Non-profits and associations don’t have to see red during the holidays as long as they manage their staff right. At no other time of the year do companies have to field multiple requests for time off. Handle it wrong, and it could cripple the business at an otherwise busy time of year – not to mention it can hurt your culture and your employer brand.
Today, workers view benefits and perks of the job as important as the actual wage they’ll receive. The way you handle time off requests directly affect the type of people seeking to work for you.
Have restrictive time off policies, and you’ll struggle to find great job applicants. Make it unfair or difficult to get time off, and you’ll struggle to retain your employees. Neglect to make a policy and you’ll struggle to stay staffed during peak vacation times.
Time off is seen as directly connected to the quality of life, the freedom to maintain a healthy personal life away from work as the need arises.
Communicate Your Time Off Policies At The Start
Whatever route you take with employee time off, you must communicate it to all employees as soon as they are hired. If employees don’t know the boundaries you’ve set up for time off, you’ll have two results:
- Some employees are going to ask constantly, for any reason, to take time off because there are no boundaries. This leads to resentment among the other employees.
- Some employees are going to be too hesitant to ask out of fear their request will be denied because they don’t know boundaries. This leads to frustration and burnout.
Depending on your business, time off policies may be part of a union contract. You are bound by those policies, in that case. Otherwise, you may want to write some flexibility into your time off policies. That flexibility should include managerial discretion so that you allow for situations you can’t plan for ahead of time.
Put your policies in the employee handbook, make your policy accessible for employees to look up if they have questions, and cover it in your hiring interviews.
Set A Deadline For Requests
Every industry has different high-intensity seasons in which too much time off wreaks havoc for a business. Retail, for example, needs all hands on deck around the winter holidays.
For those times, you may want to set a deadline for when time off requests can be made. You may even want to take that a step further and set a time frame for when requests can come in. This is to prevent people from making requests for the following year when some employees that will be working haven’t even been hired yet.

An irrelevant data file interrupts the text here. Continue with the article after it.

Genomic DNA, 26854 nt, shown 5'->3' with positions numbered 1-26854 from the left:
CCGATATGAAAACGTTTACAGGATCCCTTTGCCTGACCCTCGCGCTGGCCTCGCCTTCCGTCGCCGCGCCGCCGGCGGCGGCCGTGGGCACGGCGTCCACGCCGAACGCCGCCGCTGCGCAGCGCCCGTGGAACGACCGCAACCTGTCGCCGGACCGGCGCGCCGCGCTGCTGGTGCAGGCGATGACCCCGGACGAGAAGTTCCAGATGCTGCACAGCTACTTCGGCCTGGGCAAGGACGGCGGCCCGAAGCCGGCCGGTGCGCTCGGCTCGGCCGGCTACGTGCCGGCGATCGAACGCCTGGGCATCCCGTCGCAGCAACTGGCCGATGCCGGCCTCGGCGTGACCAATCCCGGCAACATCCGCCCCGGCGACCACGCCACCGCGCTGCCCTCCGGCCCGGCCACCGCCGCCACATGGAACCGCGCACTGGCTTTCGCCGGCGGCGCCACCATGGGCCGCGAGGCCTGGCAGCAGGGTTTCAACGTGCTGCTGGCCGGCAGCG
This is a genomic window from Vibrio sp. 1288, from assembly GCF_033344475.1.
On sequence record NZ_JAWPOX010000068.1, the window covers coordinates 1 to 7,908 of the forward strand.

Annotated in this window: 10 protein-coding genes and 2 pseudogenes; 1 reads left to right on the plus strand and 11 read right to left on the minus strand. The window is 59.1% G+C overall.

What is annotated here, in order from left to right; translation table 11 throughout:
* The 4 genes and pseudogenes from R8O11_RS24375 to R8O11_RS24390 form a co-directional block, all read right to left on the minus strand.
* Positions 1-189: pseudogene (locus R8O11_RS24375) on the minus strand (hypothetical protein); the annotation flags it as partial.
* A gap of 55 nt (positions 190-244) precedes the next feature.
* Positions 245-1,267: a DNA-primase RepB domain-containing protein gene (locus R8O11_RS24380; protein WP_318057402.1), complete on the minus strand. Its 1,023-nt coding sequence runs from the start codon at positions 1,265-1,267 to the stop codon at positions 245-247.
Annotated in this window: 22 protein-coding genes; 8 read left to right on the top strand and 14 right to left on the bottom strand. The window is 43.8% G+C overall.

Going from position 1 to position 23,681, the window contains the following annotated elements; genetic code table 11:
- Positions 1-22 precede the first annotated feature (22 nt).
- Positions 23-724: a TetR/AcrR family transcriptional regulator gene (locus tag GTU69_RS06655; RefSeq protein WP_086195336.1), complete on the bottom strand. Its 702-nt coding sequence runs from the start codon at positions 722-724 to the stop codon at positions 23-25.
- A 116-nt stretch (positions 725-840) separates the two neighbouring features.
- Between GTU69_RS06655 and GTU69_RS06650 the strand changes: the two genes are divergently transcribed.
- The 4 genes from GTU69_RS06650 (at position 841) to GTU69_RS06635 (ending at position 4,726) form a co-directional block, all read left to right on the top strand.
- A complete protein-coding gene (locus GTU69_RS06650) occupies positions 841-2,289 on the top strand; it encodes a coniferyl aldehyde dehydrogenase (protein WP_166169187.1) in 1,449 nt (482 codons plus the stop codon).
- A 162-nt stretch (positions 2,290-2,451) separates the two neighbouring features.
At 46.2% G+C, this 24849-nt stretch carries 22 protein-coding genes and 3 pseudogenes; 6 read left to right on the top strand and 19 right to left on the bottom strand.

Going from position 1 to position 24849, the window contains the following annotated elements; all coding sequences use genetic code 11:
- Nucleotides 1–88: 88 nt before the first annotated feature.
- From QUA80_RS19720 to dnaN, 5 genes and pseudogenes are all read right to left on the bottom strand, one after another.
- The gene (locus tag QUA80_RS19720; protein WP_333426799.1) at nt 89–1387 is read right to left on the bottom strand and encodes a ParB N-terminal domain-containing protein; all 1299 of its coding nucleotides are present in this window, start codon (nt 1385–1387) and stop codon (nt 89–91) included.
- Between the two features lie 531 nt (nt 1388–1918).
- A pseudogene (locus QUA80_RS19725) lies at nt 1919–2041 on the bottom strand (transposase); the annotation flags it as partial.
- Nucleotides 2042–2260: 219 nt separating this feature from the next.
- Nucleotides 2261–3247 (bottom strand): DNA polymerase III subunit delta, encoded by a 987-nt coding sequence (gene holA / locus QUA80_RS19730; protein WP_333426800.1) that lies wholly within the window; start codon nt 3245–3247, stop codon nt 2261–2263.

If you set a request deadline, let all employees know at the same time. This matters, because you’ll likely get time off requests that can’t all be granted and you’ll need a process for deciding who gets their request and who doesn’t. Some of these methods are based on who asks first, which is only fair if everyone is equally aware they can make a request.
The most common method employers use to manage time off during holidays is the first-come-first-serve approach, followed by seniority.
- First come first serve. Whoever submits their request first is granted the time off. This is why you tell all employees about the deadline at the same time, and with plenty of heads-up. You want to be flexible; some employees may consistently be first all the time and you don’t want the same employees stuck working every holiday just because they didn’t get their request in until the next day.
- Seniority. This is best used with there are time off requests that, for all other reasons, are equally valid and conflicting.
Avoid what seems to be constant arbitrary managerial discretion. It reeks of favoritism, particularly if there is no specific reason for your decision as to who gets time off and who doesn’t.
Megan Van Petten
CEO & President
Van Petten Group, Inc.